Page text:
Ghost Bride Cemetery
Pattullo, James. THE GHOST BRIDE CEMETERY : MLA scheduled for completion December 2012.
Abandoned coal mining towns leave enormous scars upon the landscape once the minerals have been removed and the thriving populace has moved onward. These scars upon the landscape encourage further erosion and further destruction. The Chinese government is dedicating US$7 million to attempt to rejuvenate one such site, the abandoned Haizhou Open Pit Coal Mine in Fuxin, China. Currently this site represents the world’s largest abandoned man-made mine – the largest “hole” in Asia. It is 20m lower than the lowest land point in China. The Chinese government is seeking a means by which a thriving populace can be encouraged to repopulate the damaged site. The northern provinces of China are its coal-mining heartland. Pit accidents in these mines typically take the lives of many men too young to have married; yet Chinese tradition demands that husbands and wives always share a grave or the young man will wander forever alone in the afterlife. So sometimes when a young coal miner dies unmarried, his parents procure the body of a woman, hold a “wedding” and bury the couple together. The custom of “ghost marriages” has a two thousand year history, and with the decline of Marxism the tradition is having a strong resurgence resulting in “cemeteries of ghost brides” inhabiting the abandoned mining towns.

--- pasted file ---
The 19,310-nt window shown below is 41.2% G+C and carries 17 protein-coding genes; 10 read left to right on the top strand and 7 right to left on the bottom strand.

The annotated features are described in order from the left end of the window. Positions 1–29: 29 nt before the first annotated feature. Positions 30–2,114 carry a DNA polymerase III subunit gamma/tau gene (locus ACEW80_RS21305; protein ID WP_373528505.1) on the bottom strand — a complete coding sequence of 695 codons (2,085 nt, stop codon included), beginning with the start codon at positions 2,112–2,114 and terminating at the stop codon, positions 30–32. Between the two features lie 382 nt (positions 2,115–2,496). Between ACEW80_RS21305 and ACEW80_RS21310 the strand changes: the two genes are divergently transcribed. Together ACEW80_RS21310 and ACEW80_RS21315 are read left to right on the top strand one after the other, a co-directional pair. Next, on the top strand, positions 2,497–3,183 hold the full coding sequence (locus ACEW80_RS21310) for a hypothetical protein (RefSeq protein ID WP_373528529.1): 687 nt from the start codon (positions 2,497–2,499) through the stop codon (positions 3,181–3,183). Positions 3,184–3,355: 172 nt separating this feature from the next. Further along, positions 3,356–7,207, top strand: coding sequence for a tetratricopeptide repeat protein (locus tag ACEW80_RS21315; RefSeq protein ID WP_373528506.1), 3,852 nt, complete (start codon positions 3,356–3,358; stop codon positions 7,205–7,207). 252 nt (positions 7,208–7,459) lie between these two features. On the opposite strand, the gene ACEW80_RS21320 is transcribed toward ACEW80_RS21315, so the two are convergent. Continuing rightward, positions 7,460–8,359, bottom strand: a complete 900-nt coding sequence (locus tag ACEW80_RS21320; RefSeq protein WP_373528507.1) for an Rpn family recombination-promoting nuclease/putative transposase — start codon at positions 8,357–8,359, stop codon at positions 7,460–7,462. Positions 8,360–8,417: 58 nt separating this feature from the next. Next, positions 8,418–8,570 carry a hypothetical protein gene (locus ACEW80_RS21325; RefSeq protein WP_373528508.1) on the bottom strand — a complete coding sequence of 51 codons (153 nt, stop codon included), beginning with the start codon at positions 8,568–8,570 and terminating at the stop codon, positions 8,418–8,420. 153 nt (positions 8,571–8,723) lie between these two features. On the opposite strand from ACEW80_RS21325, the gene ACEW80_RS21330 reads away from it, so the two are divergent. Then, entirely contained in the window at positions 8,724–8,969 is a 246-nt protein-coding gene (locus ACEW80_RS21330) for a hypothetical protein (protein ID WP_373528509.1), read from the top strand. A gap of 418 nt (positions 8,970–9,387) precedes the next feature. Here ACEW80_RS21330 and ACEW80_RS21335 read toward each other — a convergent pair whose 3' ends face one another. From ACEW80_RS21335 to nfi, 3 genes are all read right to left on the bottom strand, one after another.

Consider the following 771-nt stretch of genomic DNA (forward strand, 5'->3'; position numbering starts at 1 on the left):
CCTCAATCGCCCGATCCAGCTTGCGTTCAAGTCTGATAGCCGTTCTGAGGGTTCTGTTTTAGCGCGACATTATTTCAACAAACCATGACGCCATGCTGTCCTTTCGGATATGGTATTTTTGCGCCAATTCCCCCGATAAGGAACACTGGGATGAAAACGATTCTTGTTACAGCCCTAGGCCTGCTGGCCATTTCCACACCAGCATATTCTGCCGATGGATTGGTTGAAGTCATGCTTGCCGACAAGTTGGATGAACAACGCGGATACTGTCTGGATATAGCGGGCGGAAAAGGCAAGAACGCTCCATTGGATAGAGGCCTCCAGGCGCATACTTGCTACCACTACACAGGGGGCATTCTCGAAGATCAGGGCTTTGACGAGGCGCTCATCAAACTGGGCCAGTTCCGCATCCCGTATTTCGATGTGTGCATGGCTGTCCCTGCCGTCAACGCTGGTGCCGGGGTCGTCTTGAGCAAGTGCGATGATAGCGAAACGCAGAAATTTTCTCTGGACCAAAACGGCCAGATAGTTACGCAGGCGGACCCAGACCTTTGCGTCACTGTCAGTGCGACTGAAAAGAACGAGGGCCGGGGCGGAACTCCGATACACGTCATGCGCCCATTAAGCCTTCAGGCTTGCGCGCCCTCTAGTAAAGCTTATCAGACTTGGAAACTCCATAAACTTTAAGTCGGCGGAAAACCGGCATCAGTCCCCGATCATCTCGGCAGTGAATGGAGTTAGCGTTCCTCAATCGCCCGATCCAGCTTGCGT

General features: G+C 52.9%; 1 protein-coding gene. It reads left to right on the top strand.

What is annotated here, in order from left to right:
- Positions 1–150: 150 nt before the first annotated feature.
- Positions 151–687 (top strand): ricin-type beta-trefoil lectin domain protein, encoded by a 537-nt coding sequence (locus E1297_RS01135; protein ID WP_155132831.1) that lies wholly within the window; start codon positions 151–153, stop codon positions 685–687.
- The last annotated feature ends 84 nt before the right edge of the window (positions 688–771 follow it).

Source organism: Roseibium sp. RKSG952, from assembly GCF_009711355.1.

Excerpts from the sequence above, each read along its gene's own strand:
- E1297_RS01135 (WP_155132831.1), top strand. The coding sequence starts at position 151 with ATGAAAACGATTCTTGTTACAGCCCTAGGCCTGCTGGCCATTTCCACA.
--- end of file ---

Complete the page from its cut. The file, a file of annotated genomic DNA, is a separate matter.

This thesis proposes to engage the “ghost bride cemeteries” as a metaphoric vehicle with which to address the recovery of such devastated sites. The ghosts live beneath the earth, and they symbolically represent the ones aware of the spirit of the landscape, its natural systems. The ghost cemetery metaphor will form a basis for a master plan for the City of the Dead, which gradually the City of the Living is meant to inhabit – an infrastructural framework for a new city. The remnants of the City of the Dead will form the infrastructure necessary for the City of the Living to take root. The graveyard of the ghost brides forms ephemeral traces for the City of the Living to infiltrate. The major landmarks of the City of the Dead will stand as markers, witnesses, which are implicated eventually into the City of the Living. The ‘routes’ of the City of the Dead become the future roadways of the City of the Living, but they are not routine orthogonal grids. They will follow the spirit of the land, the contours of the earth, the flow of the rainwater, the acknowledgment of what lies below. The ghosts understand all this in their graveyard; and their pathways invite the City of the Living to be designed in response to the land, not in denial of it. The thesis argues against the traditional applied orthogonal urban grid, in favor of site-specific urban frameworks that fundamentally acknowledge natural landscape systems. The thesis becomes a manifesto about contemporary solutions to urban infrastructure.